It takes residents five years and three months to be allocated a flat.
The average waiting time for public housing in Hong Kong has hit its highest point in 18 years with residents forced to wait for five years and three months before they can be allocated a flat, according to official statistics.
This represents an increase of two months as of end-June.
Out of the 268,500 applicants in the past year, more than half (56%) were families whilst the rest 44% were single-non-elderly applicants who in turn face shorter average waiting times at two years and 10 months.
The longest waiting time for public housing was six years and six months in 1998, reports South China Morning Post.
Authorities have since pledged to slash the waiting time to three years but the supply-demand imbalance is proving to be a significant roadblock.
An estimated 74,700 public rental housing units will be launched in the next five years from 2017-2018 to 2021-2022, according to a previous government statement. However, heated demand from residents unable to buy or rent a private flat in the world’s most expensive property market turn to public housing instead, further aggravating the queuing time.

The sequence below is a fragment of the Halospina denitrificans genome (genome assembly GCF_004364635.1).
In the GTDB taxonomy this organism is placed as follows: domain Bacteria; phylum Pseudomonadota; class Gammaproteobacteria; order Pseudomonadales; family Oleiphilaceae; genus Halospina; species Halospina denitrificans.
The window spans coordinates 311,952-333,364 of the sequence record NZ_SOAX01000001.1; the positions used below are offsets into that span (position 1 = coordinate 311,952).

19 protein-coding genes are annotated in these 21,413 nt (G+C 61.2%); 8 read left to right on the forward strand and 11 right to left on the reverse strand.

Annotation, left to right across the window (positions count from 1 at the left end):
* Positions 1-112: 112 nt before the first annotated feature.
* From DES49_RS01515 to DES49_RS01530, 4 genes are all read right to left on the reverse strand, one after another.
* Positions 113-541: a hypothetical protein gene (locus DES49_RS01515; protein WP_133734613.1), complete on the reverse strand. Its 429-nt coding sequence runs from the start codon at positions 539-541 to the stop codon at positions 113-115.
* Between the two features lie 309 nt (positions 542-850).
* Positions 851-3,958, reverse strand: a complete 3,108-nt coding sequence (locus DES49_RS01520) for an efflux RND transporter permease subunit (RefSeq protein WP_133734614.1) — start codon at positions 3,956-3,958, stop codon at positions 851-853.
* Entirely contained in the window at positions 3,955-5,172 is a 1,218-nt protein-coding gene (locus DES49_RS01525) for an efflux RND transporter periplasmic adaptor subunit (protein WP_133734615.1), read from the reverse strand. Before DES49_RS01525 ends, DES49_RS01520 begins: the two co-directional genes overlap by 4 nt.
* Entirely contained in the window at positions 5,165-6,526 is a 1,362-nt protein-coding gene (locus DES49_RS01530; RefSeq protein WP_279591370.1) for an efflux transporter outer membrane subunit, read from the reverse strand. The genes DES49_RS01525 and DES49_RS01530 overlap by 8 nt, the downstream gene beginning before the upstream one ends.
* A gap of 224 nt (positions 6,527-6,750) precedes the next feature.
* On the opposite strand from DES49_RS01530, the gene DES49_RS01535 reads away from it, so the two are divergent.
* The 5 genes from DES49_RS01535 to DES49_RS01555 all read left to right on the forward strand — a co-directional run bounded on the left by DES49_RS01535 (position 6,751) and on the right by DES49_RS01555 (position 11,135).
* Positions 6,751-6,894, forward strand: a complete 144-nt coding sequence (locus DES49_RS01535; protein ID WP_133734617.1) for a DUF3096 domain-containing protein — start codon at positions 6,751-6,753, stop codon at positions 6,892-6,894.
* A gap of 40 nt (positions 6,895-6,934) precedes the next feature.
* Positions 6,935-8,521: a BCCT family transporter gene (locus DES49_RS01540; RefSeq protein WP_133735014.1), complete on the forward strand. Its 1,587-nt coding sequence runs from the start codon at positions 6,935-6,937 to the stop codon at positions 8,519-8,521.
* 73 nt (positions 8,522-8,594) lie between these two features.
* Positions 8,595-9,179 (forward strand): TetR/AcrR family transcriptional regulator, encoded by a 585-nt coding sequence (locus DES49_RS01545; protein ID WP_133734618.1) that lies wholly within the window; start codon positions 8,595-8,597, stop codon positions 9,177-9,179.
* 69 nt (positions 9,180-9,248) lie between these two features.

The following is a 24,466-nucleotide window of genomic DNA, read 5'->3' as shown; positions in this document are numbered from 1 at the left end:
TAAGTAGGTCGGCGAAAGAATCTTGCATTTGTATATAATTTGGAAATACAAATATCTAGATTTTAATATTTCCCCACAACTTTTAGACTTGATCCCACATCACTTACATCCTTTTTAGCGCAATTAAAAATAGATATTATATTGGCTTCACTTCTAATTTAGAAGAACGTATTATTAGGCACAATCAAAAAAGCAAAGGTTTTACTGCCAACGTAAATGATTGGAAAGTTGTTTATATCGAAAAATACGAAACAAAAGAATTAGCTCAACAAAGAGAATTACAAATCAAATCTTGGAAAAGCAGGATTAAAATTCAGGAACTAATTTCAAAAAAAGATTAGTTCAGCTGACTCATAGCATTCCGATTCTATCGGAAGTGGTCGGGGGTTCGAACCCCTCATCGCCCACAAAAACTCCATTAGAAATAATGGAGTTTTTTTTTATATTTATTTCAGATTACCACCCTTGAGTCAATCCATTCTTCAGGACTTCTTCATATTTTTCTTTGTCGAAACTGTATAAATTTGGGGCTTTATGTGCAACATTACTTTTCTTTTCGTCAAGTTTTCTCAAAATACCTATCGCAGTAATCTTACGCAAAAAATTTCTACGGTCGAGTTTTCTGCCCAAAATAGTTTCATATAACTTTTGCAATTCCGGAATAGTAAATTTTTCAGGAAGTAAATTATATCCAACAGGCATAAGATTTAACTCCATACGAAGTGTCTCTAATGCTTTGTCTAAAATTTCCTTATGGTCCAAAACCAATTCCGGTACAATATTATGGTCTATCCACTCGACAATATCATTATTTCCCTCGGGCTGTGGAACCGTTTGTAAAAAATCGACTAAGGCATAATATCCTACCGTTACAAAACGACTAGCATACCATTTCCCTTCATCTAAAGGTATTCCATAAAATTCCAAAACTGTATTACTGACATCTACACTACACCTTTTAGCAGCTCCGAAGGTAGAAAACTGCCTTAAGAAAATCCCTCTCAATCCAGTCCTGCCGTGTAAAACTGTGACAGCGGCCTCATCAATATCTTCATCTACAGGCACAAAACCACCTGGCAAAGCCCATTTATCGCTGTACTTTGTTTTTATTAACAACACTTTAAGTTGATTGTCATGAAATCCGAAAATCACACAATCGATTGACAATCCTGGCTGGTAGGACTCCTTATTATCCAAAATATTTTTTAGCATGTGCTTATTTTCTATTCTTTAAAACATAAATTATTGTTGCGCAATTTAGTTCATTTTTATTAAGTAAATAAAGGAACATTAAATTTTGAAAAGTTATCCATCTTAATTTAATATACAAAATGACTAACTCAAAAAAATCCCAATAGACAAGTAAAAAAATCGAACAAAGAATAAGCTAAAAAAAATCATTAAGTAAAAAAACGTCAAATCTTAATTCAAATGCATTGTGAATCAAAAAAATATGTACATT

“Despite the continued increase in new PRH units, the pace of increase is not fast enough to absorb the cumulative PRH demand over the years, hence prolonging the waiting time of PRH applicants,” the spokesperson added.
An average resident who earns $50,000 in annual income would need around $900,000 to purchase a home, according to annual Demographia International Housing Affordability Survey, which puts the median house prices divided by annual median household income at 18.1.
Photo from WiNG - Own work, CC BY 3.0
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